Now these things are repeating themselves with an enormous reality in the Irish Revolution. You will not be able to make a Party System out of the matter. Everybody is in revolt; therefore everybody is telling the truth. The Nationalists will go on caring most for the nation, as Danton and the defenders of the frontier went on caring most for the nation. The priests will go on caring most for religion, as Robespierre went on caring most for religgion. The Socialists will go on caring most for the cure of physical suffering, as Marat went on caring most for it. It is out of these real differences that real things can be made, such as the modern French democracy. For by such tenacity everyone sees at last that there is something in the other person's position. And those drilled in party discipline see nothing either past or present. And where there is nothing there is Satan.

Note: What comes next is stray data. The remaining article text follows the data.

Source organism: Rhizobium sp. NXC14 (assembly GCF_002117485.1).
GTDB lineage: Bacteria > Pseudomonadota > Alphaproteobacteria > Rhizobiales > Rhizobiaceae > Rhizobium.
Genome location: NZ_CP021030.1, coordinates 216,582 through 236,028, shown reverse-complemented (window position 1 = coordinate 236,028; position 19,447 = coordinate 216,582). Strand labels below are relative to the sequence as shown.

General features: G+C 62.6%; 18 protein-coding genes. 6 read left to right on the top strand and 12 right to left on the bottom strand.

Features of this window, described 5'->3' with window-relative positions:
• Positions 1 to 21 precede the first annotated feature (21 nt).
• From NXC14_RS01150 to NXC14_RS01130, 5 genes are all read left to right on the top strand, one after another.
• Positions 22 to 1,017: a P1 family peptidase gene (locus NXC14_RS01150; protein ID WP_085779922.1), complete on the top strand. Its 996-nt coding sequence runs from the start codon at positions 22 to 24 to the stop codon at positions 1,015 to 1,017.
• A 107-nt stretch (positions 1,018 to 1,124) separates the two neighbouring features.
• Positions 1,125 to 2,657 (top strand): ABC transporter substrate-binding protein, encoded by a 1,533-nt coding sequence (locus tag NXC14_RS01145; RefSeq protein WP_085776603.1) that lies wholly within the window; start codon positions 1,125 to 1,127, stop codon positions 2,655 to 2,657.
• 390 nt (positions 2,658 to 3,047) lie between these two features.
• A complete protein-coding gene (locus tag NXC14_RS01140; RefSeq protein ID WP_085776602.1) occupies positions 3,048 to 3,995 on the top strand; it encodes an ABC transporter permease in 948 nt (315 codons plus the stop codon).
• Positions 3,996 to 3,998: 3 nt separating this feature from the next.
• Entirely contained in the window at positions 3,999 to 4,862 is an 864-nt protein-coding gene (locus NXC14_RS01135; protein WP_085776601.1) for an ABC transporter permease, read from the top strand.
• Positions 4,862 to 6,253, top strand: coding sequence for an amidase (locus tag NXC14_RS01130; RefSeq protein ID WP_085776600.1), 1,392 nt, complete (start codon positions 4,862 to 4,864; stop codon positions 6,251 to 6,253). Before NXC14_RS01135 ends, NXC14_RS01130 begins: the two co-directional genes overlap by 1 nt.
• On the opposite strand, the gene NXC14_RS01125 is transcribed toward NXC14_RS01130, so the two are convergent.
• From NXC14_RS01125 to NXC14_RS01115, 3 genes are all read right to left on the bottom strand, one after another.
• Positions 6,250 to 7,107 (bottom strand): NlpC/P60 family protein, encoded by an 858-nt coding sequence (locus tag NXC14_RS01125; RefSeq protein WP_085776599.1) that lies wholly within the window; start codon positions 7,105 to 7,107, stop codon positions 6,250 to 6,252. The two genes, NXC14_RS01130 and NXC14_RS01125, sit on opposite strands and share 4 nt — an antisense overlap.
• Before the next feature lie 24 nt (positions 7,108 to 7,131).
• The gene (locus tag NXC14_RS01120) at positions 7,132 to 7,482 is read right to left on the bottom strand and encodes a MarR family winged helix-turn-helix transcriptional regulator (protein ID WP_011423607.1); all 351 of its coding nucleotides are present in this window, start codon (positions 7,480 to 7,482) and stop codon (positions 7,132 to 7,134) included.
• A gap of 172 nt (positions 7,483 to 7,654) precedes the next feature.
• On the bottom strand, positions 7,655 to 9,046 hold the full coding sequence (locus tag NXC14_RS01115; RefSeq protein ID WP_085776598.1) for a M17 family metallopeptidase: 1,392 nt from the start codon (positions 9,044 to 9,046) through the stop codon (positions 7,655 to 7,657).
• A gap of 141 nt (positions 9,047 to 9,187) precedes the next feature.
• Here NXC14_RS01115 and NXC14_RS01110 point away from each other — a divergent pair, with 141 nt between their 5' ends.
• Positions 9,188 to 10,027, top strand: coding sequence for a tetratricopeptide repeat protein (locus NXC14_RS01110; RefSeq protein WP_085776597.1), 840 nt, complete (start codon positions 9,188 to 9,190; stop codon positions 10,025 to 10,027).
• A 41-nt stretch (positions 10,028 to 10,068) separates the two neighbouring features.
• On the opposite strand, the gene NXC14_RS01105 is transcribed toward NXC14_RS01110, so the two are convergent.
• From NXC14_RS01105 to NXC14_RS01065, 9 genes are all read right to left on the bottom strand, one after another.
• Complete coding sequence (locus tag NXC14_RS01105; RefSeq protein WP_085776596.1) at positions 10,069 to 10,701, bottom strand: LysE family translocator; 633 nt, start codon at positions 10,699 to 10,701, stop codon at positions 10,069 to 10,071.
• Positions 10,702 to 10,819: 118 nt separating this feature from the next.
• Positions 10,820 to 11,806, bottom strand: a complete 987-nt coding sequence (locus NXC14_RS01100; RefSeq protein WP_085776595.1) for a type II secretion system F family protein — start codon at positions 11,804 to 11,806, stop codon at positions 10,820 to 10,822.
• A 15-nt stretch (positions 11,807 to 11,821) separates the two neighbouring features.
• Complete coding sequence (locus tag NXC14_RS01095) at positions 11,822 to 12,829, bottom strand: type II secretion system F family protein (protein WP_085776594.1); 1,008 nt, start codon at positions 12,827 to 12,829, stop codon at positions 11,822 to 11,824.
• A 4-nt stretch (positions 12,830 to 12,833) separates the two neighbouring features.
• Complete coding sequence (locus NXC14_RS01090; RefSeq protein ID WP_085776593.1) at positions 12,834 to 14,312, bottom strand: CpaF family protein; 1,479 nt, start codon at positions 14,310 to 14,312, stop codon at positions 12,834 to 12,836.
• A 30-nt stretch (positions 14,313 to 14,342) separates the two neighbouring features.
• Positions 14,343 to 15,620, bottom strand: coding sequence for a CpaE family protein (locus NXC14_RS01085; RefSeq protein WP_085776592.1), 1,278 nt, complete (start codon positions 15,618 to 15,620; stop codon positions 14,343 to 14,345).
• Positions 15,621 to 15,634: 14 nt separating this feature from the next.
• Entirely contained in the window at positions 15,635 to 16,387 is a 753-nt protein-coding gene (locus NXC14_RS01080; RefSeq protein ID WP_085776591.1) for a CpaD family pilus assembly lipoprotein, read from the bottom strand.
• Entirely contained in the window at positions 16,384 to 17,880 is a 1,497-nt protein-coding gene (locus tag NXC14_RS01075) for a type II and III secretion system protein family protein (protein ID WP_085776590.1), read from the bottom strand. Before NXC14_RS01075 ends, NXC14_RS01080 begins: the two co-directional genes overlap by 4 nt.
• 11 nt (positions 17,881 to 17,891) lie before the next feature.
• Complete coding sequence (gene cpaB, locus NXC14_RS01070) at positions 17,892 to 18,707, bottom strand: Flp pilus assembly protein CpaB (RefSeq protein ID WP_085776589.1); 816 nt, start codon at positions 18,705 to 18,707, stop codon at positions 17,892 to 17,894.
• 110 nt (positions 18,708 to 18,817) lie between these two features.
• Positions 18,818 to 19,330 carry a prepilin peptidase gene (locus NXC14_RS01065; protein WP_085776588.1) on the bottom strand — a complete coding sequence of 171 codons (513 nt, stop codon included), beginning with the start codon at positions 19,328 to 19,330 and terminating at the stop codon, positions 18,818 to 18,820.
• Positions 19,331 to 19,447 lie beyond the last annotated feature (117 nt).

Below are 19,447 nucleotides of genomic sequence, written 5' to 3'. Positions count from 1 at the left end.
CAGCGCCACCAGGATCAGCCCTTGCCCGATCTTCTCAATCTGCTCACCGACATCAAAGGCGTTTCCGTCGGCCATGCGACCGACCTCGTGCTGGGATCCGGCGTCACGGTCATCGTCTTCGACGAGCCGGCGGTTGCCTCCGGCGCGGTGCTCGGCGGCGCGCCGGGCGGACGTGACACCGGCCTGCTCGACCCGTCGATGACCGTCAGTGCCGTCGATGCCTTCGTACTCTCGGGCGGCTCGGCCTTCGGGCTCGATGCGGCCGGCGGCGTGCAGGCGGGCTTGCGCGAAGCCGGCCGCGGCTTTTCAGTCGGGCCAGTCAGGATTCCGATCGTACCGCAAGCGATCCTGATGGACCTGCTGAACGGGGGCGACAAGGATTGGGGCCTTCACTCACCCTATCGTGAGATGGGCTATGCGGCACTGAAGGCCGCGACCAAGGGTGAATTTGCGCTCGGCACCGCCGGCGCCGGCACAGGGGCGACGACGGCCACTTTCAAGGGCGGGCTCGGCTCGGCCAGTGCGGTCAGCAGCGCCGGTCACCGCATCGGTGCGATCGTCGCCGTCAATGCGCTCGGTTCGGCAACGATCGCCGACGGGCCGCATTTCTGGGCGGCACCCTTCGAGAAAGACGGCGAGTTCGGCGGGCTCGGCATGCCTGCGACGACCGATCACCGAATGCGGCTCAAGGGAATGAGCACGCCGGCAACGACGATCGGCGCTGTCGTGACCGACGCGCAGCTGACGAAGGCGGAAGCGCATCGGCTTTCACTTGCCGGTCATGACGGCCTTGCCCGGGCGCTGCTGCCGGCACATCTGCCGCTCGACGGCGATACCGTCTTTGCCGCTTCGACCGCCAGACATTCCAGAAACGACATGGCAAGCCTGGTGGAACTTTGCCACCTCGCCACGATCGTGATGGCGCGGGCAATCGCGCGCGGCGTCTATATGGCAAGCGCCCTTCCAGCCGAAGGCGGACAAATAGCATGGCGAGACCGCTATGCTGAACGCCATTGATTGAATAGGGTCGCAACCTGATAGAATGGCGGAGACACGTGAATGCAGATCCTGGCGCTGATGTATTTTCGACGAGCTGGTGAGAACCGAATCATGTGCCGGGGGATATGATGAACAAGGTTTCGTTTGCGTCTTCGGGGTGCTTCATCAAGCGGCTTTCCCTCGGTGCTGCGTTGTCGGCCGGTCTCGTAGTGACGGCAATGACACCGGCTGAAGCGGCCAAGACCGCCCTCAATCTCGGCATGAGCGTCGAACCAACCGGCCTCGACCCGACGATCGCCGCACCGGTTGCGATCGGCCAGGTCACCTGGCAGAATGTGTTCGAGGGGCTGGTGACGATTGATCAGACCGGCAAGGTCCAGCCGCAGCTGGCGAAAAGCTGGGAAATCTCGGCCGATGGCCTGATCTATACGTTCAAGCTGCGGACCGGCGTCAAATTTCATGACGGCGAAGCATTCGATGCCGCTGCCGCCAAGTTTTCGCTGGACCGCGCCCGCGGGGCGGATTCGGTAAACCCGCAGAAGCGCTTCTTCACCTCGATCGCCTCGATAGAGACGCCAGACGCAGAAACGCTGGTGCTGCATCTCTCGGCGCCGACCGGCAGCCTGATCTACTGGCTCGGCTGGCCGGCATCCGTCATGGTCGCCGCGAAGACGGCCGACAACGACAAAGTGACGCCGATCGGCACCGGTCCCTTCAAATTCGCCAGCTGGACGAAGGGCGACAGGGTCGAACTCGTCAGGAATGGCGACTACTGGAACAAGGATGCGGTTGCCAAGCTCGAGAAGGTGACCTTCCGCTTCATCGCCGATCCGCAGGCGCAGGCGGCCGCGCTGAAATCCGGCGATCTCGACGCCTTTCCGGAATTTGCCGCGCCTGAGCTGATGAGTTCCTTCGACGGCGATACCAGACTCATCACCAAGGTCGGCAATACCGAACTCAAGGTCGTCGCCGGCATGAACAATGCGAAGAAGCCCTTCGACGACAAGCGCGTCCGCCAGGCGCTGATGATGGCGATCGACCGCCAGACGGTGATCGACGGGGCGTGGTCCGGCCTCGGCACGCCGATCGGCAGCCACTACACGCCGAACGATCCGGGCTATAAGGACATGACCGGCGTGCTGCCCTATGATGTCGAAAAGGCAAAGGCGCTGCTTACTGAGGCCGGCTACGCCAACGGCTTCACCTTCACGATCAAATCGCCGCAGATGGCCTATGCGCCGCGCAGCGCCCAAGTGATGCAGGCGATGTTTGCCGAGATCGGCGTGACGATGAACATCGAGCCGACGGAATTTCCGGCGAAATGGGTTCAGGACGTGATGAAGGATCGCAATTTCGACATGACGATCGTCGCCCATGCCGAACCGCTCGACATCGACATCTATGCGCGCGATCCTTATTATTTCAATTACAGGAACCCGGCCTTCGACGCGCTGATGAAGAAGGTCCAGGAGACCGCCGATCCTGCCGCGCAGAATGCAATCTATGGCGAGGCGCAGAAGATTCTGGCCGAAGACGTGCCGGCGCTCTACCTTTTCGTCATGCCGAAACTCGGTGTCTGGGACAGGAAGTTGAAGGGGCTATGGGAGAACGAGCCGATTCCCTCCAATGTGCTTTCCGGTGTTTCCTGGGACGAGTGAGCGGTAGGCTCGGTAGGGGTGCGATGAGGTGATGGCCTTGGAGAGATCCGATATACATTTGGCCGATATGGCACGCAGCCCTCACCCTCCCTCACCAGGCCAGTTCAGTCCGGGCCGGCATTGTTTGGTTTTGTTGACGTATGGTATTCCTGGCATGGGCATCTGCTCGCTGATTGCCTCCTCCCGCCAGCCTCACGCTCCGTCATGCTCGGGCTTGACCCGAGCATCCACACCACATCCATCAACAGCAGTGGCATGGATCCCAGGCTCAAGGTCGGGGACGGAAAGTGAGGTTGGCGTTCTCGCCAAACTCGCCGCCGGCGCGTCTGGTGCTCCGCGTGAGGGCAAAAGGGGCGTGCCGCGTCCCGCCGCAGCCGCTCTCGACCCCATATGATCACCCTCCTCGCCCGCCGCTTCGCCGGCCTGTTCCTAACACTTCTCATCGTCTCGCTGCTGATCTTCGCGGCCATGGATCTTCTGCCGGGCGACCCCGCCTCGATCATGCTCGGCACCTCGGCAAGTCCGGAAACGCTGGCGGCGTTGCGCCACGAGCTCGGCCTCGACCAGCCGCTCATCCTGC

For a long time past in our politics there has not only been no real battle, but no real bargain. No two men have bargained as Gladstone and Parnell bargained—each knowing the other to be a power. But in real revolutions men discover that no one man can really agree with another man until he has disagreed with him.